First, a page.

Ah, the loneliness of the long-distance rocker, writ large in director-photographer Phil Griffin’s new documentary Bon Jovi: When We Were Beautiful, which is currently being telecast on pay cable’s Showtime network. Griffin had an all-access pass to capture the Bon Jovi band’s 2008 Lost Highway tour, which consisted of three months of European dates and ended with the Jersey rockers’ stateside return that July for a Central Park freebie and sold-out gigs at Manhattan’s Madison Square Garden.
Bon Jovi: From left, Richie Sambora, Tico Torres, Jon Bon Jovi and David Bryan star in a new documentary airing on pay cable’s Showtime.
Perversely, however, what’s in the film is a lot of buildup to the concerts, but then hardly any numbers from the actual shows. Viewers see plenty of Jon Bon Jovi’s below-the-stage entrances and exits (yes, his shirtless washboard abs make a cameo), but they’re often followed by quick random montages of audiences in do-the-guitar-wave mode and screaming female fans, as Griffin refuses to showcase the band actually connecting with their adoring public. Even their hit “It’s My Life” gets shoehorned in as an abbreviated, two-minute track. What gives? Will fans get to see these missing-in-action concert songs as DVD extras?
Instead, Griffin depicts the band’s leader as a hard-nosed businessman who has been in charge for 25 years. A scene of Bon Jovi on the phone as he deliberates whether to buy into an NFL team is juxtapositioned with an interlude with drummer Tico Torres swatting golf balls, obviously unburdened by the decision-making of his longtime boss. The first half is dominated by Bon Jovi’s no-nonsense swagger, notably when he rationalizes his methods for inserting some new material into a concert for patrons who would prefer a greatest-hits package: “You have to find that compromise where you give them what they want and you give yourself what you need.”
Not being a critical darling still chafes at Bon Jovi, too, with enough mentions concerning the lack of respect that would make Rodney Dangerfield spin in his grave. As apparent compensation, he claims that Leonard Cohen has favored Jon Bon Jovi’s cover of the songwriter’s “Hallelujah,” which is performed with the expected Christ-like symbolism. The navel-gazing narcissism can be a bit much, although When We Were Beautiful is nowhere near as painful as the 1985 backstage-with-Sting opus Bring on the Night, an annoying ego trip that still gives rock docs a bad name (bad name).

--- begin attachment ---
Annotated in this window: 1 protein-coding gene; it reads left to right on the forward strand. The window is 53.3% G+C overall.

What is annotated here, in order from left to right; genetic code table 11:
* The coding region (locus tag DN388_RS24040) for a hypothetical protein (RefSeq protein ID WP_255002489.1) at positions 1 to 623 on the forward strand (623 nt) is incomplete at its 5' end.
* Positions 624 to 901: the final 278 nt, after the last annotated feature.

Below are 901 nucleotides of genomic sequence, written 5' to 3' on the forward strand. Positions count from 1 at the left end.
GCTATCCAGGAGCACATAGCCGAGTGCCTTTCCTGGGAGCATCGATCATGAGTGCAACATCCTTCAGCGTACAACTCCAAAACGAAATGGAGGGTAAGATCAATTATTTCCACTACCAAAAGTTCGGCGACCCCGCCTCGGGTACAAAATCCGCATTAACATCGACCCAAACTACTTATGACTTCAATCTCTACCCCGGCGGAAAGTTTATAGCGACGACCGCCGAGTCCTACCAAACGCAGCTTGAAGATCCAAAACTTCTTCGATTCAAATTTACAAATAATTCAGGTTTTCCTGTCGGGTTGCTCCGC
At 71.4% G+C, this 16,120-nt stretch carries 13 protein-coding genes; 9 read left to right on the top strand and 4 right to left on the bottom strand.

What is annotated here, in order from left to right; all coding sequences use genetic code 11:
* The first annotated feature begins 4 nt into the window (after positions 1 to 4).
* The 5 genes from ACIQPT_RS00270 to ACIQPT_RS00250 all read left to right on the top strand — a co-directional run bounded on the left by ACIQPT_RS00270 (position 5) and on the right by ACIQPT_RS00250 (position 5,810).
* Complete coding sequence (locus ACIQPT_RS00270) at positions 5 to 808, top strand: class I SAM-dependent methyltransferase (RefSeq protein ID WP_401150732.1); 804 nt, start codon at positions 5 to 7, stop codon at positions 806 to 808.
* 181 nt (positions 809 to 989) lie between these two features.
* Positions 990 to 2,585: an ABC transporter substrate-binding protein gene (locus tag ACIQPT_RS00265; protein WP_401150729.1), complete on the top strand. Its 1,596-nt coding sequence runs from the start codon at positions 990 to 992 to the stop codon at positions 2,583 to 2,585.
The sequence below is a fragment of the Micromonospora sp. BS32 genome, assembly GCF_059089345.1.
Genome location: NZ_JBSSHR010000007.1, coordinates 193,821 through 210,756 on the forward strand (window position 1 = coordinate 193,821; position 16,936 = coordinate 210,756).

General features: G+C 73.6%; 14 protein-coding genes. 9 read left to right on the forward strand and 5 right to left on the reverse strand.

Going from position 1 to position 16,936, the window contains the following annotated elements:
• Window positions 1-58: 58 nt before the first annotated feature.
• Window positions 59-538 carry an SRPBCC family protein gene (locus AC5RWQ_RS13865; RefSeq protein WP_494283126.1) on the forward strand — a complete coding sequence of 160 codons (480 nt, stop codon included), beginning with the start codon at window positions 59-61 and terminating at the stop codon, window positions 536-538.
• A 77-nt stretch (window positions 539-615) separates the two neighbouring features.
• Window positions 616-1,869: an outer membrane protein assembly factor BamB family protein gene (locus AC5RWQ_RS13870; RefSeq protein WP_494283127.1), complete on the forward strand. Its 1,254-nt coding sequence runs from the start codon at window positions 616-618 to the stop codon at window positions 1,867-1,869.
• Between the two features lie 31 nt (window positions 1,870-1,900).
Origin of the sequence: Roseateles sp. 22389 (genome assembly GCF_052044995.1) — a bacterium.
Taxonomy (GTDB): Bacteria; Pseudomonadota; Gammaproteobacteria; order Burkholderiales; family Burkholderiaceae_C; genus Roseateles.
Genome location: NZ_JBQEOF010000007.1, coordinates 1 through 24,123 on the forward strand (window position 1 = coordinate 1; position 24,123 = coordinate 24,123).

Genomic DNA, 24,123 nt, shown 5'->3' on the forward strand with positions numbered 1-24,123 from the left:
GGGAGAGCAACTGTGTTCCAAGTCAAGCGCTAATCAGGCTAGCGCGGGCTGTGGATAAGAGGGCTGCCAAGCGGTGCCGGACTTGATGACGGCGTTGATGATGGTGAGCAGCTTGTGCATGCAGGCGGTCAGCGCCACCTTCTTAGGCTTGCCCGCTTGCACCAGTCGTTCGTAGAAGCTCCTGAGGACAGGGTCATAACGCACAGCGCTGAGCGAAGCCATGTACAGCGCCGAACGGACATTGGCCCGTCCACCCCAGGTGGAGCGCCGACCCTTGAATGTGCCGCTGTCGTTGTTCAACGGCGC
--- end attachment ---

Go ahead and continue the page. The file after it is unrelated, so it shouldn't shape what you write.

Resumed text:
And Beautiful does improve in its second half as the other band members address their own problems, especially the alcoholic-related demons that have plagued lead guitarist Richie Sambora (there’s no mention of his ex-wife Heather Locklear, however), as the movie’s “band of brothers” theme eventually kicks in. And if curly-haired keyboardist David Bryan seems to have the least amount of screen time, maybe it’s his moonlighting job as a Broadway composer that keeps him away from the usual rock′n′roll traumas.
Griffin’s movie was filmed in black-and-white, which may create a moire effect on some TV screens, but the artistic decision surely ties in with many of the images that accompany 192-page companion hardcover tome, also titled When We Were Beautiful, that publisher HarperCollins has issued this week for $30. Meanwhile, Showtime offers more screenings of the 80-minute Bon Jovi: When We Were Beautiful on Thursday, Oct. 29, 11 p.m., and Saturday, Oct. 31, 3 p.m., and on Showtime 2 on Nov. 6, 10:30 p.m., and Nov. 8, 3:30 p.m.